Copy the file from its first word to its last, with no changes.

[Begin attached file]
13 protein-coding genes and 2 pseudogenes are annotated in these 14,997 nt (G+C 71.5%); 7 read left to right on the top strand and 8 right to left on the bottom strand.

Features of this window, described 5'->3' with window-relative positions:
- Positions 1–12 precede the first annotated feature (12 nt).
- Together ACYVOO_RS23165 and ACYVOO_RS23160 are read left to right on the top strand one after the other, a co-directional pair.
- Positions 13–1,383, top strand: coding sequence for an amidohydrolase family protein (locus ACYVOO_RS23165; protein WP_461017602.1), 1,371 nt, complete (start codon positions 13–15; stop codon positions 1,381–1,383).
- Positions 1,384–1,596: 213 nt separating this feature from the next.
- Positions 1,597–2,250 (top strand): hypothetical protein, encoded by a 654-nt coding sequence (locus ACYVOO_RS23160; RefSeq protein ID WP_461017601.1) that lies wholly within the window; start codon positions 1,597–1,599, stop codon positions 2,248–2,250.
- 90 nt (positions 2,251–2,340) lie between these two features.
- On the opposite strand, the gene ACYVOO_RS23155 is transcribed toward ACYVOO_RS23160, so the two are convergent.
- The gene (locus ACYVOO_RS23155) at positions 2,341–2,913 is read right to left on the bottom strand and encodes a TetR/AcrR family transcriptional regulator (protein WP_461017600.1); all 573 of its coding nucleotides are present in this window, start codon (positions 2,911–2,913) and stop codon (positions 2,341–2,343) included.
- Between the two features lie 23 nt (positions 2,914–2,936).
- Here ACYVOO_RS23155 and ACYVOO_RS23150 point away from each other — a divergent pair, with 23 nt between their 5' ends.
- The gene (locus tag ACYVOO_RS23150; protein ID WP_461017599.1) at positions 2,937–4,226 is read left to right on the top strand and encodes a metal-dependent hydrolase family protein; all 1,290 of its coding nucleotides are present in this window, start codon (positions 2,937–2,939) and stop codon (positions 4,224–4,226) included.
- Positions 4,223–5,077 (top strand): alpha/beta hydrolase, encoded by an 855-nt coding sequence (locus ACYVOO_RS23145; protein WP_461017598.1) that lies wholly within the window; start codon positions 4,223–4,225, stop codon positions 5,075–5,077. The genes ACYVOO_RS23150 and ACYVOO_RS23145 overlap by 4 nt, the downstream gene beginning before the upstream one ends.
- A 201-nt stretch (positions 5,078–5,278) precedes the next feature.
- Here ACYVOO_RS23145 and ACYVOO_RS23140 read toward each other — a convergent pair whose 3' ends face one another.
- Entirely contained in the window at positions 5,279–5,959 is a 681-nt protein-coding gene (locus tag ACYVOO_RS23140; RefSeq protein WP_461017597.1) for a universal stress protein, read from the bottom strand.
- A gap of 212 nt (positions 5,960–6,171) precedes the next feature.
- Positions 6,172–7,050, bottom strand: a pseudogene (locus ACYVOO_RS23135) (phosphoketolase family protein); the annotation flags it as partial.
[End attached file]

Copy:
13 protein-coding genes and 2 pseudogenes are annotated in these 14,997 nt (G+C 71.5%); 7 read left to right on the top strand and 8 right to left on the bottom strand.

Features of this window, described 5'->3' with window-relative positions:
- Positions 1–12 precede the first annotated feature (12 nt).
- Together ACYVOO_RS23165 and ACYVOO_RS23160 are read left to right on the top strand one after the other, a co-directional pair.
- Positions 13–1,383, top strand: coding sequence for an amidohydrolase family protein (locus ACYVOO_RS23165; protein WP_461017602.1), 1,371 nt, complete (start codon positions 13–15; stop codon positions 1,381–1,383).
- Positions 1,384–1,596: 213 nt separating this feature from the next.
- Positions 1,597–2,250 (top strand): hypothetical protein, encoded by a 654-nt coding sequence (locus ACYVOO_RS23160; RefSeq protein ID WP_461017601.1) that lies wholly within the window; start codon positions 1,597–1,599, stop codon positions 2,248–2,250.
- 90 nt (positions 2,251–2,340) lie between these two features.
- On the opposite strand, the gene ACYVOO_RS23155 is transcribed toward ACYVOO_RS23160, so the two are convergent.
- The gene (locus ACYVOO_RS23155) at positions 2,341–2,913 is read right to left on the bottom strand and encodes a TetR/AcrR family transcriptional regulator (protein WP_461017600.1); all 573 of its coding nucleotides are present in this window, start codon (positions 2,911–2,913) and stop codon (positions 2,341–2,343) included.
- Between the two features lie 23 nt (positions 2,914–2,936).
- Here ACYVOO_RS23155 and ACYVOO_RS23150 point away from each other — a divergent pair, with 23 nt between their 5' ends.
- The gene (locus tag ACYVOO_RS23150; protein ID WP_461017599.1) at positions 2,937–4,226 is read left to right on the top strand and encodes a metal-dependent hydrolase family protein; all 1,290 of its coding nucleotides are present in this window, start codon (positions 2,937–2,939) and stop codon (positions 4,224–4,226) included.
- Positions 4,223–5,077 (top strand): alpha/beta hydrolase, encoded by an 855-nt coding sequence (locus ACYVOO_RS23145; protein WP_461017598.1) that lies wholly within the window; start codon positions 4,223–4,225, stop codon positions 5,075–5,077. The genes ACYVOO_RS23150 and ACYVOO_RS23145 overlap by 4 nt, the downstream gene beginning before the upstream one ends.
- A 201-nt stretch (positions 5,078–5,278) precedes the next feature.
- Here ACYVOO_RS23145 and ACYVOO_RS23140 read toward each other — a convergent pair whose 3' ends face one another.
- Entirely contained in the window at positions 5,279–5,959 is a 681-nt protein-coding gene (locus tag ACYVOO_RS23140; RefSeq protein WP_461017597.1) for a universal stress protein, read from the bottom strand.
- A gap of 212 nt (positions 5,960–6,171) precedes the next feature.
- Positions 6,172–7,050, bottom strand: a pseudogene (locus ACYVOO_RS23135) (phosphoketolase family protein); the annotation flags it as partial.